Tuesday, December 27, 2011

Nursing and Transformation in the New Year

As the dawn of 2012 beckons, I hold a new vision for the nursing profession.

Along with the rest of large segments of humanity, nurses are waking up. Nurses are realizing that the old paradigms no longer apply, and that the vestiges of Old World thinking (when it comes to nursing and medicine) are dying as we speak. Health care must be transformed, and since nurses are the largest segment of the American health care industry (and perhaps in the world), we nurses could indeed "occupy" health care in a way that could potentially turn the entire industry on its head. The political will of nurses will be tested, and I am encouraged by the rumblings that I hear as I put my ear to the virtual tracks.

Contrary to popular images propagated by the media (in Hollywood, television, the news, and other sources), nurses are not handmaidens to doctors, sex kittens in white uniforms, or background characters who simply serve as foils to George Clooney and other TV doctors. (Although we may notice on close inspection that only actors who play doctors on shows such as "ER" ever seem to move into the limelight.)  Nurses are more than this, whether the media wish to portray us realistically or not.

As usual, nurses have ranked as the most trusted professionals in the United States yet again in the most recent Gallup poll. This is the 12th time out of 13 years that nurses have earned this honor from the American people. The only occasion when nurses were not the number one most trusted professionals was in 2001 when firefighters earned that top spot following their heroic efforts in the aftermath of the September 11th terrorist attacks.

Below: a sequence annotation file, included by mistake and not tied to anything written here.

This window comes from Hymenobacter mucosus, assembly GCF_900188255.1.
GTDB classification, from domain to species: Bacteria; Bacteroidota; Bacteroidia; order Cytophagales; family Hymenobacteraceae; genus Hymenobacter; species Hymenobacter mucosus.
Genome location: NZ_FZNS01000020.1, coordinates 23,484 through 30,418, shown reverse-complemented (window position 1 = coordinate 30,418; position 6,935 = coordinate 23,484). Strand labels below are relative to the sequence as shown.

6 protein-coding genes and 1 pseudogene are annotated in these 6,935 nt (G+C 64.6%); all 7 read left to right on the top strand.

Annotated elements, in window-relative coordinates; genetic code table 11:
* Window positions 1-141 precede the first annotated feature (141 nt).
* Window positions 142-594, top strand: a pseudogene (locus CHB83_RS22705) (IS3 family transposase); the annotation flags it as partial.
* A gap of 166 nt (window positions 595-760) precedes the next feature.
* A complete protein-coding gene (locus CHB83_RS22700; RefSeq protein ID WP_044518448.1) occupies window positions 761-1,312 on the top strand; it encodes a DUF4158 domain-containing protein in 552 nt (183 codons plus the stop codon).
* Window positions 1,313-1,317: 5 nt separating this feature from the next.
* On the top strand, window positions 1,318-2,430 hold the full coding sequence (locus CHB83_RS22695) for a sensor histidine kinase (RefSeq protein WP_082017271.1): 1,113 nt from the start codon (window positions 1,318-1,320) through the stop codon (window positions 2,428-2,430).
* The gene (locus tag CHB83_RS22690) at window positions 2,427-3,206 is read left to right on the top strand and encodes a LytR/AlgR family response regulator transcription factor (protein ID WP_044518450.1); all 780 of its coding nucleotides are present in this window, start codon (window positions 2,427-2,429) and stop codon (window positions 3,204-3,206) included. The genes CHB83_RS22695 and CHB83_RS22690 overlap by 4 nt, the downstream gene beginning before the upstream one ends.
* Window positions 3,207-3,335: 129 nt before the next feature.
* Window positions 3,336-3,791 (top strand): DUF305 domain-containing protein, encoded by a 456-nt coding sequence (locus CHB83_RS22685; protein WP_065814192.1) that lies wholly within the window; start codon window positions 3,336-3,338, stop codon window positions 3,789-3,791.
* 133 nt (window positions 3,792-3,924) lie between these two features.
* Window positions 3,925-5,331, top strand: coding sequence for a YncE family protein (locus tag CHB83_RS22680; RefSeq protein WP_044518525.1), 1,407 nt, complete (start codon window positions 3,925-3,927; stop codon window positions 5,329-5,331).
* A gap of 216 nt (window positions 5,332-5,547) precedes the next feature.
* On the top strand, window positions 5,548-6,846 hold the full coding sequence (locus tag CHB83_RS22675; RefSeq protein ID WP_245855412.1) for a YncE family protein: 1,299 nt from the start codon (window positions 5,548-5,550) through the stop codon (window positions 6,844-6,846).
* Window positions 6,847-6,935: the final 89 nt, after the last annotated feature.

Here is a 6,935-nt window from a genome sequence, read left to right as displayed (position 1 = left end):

From my own perspective, one way for nurses to be more effective is to be more vigilant in their own self care. That's why I have decided to offer my own coaching services for nurses to assist them in living the healthiest and most satisfying lives possible. Nurses can impact the health care industry when they are healthy and balanced. Thus, preventing burnout and adopting a healthy lifestyle can have a far reaching impact on patients, fellow nurses, other colleagues, and beyond.

I am proud to be a nurse, and I can see that the nursing industry is still in it infancy when it comes to embracing change, championing that change, and subverting the dominant paradigms that keep nurses and nursing care relegated to the past rather than focused on the future. Still, I'm hopeful, optimistic and looking forward to the ways in which nursing---and the world at large---will transform in 2012. These are momentous times, and we have only seen the tip of the iceberg as Americans---and people all over the world---wake up to the many disparities that are crying out for transformation. Nurses can lead the way in health care, and I hope to be part of the actions and conversations that bring that transformation into being.

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